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BOOKS // 1. Best Coloring Book (for Adults): Secret Garden Artist’s Edition by Johanna Basford / 2. Best LOL Biography: Why Not Me? by Mindy Kaling / 3.  Best Literary Fiction to Cry Your Eyes Out Over: A Little Life by Hanya Yanagihara / 4. Best Edge-of-Your-Seat Mystery: Memory Man by David Baldacci / 5. Best Unexpected, Recently-Published 1950s Novel: Go Set a Watchman by Harper Lee / 6. Best Finale to a Series: Winter by Marissa Meyer / 7. Best Finger-Licking Good Recipes: The Pioneer Woman Cooks: Dinnertime by Ree Drummond / 8. Best Controversy-Stirring Nonfiction: Missoula by Jon Krakauer / 9. Best Euphorically-Geeky, Shout-Out-to-the-80s Science Fiction: Armada by Ernest Cline / 10. Best Historical Novel: The Nightingale by Kristin Hannah / 11. Best Children’s Picture Book Grown-Ups Will Enjoy Reading Again & Again: The Wonderful Things You Will Be by Emily Winfield Martin / 12. Best Impactful Middle Grade Novel: Echo by Pam Muñoz Ryan / 13. Best Brush-Up-On-Your-Manners Children’s Book: Please, Mr. Panda by Steve Antony (which technically was released on December 30, 2014 but we’re going to count it as a 2015 release) / 14. Best Pass-on-Your-Passion for Star Wars Graphic Novel: Vader’s Little Princess by Jeffrey Brown / 15. Best Ghost Story: Slade House by David Mitchell / 16. Best Inspirational, Red-White-and-Blue American History Biography: Devotion: An Epic Story of Heroism, Friendship and Sacrifice by Adam Makos / 17. Best Continuation of a Series by a New Author: The Girl in the Spider’s Web by David Lagercrantz / 18. Best Revelatory and Culture-Questioning Memoir: Between the World and Me by Ta-Nehisi Coates / 19. Best Start of a New Series: Red Queen by Victoria Aveyard / 20. Best Infectiously Happy Bio: Wildflower by Drew Barrymore / 22. Best Impassioned and Thought-Provoking Memoir: Spinster by Kate Bolick / 22. Best Movie Tie-in Edition: The Martian by Andy Weir / 23. Best Dystopian Fantasy: The Water Knife by Paolo Bacigalupi / 24. Best Steamy Romance Fiction: Country by Danielle Steel / 25. Best Adventure-of-a-Lifetime Story: The Explorer’s Guild by Kevin Costner and Jon Baird  //  MOVIES // 26. Best Based-on-Real-Events Film: Selma, starring David Oyelowo / 27. Best Music-Rich, Unorthodox Biographical Film: Love & Mercy, starring John Cusack / 28. Best Feel-All-the-Feels Animated Movie for All Ages: Inside Out by Disney Pixar / 29. Best Weirdly-Wonderful Dark Comedy: Birdman, starring Michael Keaton / 30. Best Action-Packed-Dialogue Movie: Steve Jobs, written by Aaron Sorkin // MUSIC // 31. Best Playful-Surprise Alternative Rock Album: Star Wars by Wilco / 32. Best Throwback-to-Soul Album: Coming Home by Leon Bridges / 33. Best New Album of Old Standards: Shadows in the Night by Bob Dylan / 34. Best Powerhouse Vocalist Album: 25 by Adele / 35. Best Hauntingly-Beautiful Indie Folk Album: Carrie & Lowell by Sufjan Stevens.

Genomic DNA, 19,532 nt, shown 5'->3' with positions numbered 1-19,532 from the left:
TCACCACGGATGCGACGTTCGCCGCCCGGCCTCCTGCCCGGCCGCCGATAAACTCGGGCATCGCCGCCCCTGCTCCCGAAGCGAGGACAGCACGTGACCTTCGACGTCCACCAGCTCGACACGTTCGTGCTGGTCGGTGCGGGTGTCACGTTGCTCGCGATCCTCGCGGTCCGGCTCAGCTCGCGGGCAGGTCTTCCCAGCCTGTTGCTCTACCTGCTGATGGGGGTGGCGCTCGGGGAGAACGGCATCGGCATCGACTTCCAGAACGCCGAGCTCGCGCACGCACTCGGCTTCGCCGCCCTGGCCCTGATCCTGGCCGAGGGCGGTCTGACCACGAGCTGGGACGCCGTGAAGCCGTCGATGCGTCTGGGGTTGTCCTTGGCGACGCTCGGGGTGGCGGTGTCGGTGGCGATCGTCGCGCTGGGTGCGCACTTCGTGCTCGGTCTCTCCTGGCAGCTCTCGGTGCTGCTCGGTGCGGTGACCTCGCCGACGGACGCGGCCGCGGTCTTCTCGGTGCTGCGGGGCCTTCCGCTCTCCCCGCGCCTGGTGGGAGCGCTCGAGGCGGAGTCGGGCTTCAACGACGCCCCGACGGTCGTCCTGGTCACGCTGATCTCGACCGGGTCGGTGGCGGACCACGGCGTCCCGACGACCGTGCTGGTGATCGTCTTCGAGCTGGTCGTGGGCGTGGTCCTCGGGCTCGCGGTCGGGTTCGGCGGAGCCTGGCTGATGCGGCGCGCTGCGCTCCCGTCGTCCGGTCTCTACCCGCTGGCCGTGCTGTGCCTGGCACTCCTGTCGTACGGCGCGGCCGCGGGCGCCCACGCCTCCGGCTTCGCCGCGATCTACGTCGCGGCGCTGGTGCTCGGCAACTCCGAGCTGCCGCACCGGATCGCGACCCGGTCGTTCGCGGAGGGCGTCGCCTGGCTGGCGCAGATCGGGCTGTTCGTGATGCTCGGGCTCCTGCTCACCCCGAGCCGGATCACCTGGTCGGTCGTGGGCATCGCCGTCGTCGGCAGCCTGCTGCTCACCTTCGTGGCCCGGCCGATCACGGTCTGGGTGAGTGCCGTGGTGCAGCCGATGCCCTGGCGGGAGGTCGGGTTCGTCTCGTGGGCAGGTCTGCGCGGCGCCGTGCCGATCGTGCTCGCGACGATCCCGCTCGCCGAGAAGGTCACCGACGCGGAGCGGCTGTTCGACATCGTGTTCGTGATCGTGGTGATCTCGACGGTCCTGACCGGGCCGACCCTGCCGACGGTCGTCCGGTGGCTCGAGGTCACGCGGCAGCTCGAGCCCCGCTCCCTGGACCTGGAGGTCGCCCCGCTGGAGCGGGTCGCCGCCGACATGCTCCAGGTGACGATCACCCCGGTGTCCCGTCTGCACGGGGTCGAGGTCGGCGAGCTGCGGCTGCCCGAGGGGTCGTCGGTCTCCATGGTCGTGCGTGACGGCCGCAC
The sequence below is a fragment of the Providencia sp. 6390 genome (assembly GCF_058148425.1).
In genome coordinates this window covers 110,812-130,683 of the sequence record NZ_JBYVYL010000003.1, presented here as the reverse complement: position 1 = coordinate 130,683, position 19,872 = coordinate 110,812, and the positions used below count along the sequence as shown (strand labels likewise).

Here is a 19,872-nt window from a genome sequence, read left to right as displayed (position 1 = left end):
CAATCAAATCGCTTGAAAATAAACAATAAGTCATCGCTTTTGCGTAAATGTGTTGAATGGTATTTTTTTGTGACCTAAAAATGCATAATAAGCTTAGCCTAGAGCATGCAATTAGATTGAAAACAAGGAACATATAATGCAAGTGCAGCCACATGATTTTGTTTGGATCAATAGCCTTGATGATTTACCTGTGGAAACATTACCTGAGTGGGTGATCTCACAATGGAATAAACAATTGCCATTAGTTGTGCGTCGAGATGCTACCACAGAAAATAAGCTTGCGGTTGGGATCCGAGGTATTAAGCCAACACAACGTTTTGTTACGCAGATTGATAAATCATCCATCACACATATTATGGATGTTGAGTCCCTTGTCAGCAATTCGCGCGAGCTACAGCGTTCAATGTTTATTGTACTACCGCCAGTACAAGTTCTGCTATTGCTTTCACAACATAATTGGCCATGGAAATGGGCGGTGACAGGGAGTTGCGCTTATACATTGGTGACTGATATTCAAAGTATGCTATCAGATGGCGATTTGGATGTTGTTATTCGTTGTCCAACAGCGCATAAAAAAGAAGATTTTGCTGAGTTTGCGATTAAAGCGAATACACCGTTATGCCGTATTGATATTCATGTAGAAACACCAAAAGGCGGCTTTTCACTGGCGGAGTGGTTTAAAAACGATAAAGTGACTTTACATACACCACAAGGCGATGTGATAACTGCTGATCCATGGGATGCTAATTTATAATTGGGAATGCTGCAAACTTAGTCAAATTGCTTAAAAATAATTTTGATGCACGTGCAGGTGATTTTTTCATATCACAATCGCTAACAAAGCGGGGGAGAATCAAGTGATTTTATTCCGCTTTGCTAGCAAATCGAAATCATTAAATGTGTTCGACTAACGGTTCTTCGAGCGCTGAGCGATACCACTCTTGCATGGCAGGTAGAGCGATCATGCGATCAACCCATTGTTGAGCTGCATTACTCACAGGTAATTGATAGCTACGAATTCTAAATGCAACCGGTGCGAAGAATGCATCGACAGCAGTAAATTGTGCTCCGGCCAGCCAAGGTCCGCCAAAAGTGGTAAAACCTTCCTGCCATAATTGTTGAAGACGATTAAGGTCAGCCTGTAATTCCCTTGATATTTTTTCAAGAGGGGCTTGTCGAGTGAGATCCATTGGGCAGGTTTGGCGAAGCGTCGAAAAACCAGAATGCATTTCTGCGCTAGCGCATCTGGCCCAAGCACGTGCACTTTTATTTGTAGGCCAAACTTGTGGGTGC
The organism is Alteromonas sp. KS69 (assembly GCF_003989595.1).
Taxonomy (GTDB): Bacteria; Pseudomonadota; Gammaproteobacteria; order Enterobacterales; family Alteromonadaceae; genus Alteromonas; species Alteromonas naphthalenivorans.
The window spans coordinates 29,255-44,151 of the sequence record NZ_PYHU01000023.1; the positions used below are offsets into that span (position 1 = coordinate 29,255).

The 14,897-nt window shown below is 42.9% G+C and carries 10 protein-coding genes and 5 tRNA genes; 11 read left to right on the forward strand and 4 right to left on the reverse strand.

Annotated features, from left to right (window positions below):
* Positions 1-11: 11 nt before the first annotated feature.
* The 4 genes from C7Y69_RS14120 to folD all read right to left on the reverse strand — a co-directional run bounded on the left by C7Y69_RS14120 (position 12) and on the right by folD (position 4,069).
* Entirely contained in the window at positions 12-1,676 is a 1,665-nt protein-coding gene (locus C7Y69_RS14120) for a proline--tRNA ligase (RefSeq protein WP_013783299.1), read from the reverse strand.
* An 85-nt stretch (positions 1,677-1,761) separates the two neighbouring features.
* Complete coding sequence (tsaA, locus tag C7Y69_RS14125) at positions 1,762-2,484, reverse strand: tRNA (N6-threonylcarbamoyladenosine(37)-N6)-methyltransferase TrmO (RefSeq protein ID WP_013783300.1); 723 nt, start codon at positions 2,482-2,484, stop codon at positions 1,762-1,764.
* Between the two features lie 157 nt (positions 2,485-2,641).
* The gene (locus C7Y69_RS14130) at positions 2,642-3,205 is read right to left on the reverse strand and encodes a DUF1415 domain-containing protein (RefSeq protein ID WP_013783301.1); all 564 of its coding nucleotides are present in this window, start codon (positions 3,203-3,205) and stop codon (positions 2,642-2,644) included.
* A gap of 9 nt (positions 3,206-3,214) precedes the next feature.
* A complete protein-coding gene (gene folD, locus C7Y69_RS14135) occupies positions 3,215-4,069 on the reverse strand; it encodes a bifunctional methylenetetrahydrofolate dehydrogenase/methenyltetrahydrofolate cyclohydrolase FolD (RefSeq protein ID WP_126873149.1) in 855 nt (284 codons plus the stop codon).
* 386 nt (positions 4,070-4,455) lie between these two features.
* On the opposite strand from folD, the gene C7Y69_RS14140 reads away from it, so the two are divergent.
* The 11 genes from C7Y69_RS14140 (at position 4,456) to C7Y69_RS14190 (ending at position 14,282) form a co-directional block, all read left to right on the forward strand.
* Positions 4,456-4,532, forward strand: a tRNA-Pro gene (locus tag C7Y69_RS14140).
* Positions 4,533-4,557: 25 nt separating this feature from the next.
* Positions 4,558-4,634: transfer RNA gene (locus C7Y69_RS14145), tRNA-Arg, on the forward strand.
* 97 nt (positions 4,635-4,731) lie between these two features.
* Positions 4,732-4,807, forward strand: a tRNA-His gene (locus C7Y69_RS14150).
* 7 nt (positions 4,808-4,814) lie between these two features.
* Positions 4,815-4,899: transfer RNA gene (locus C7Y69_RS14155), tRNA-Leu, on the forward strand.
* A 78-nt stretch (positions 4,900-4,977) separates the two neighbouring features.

What are your favorites from 2015? Did we overlook the best new book you read in 2015? We’d love to hear about your Best List in the comments below. Here’s to another fantastic year of literature, music and films in 2016! Happy New Year, booklovers!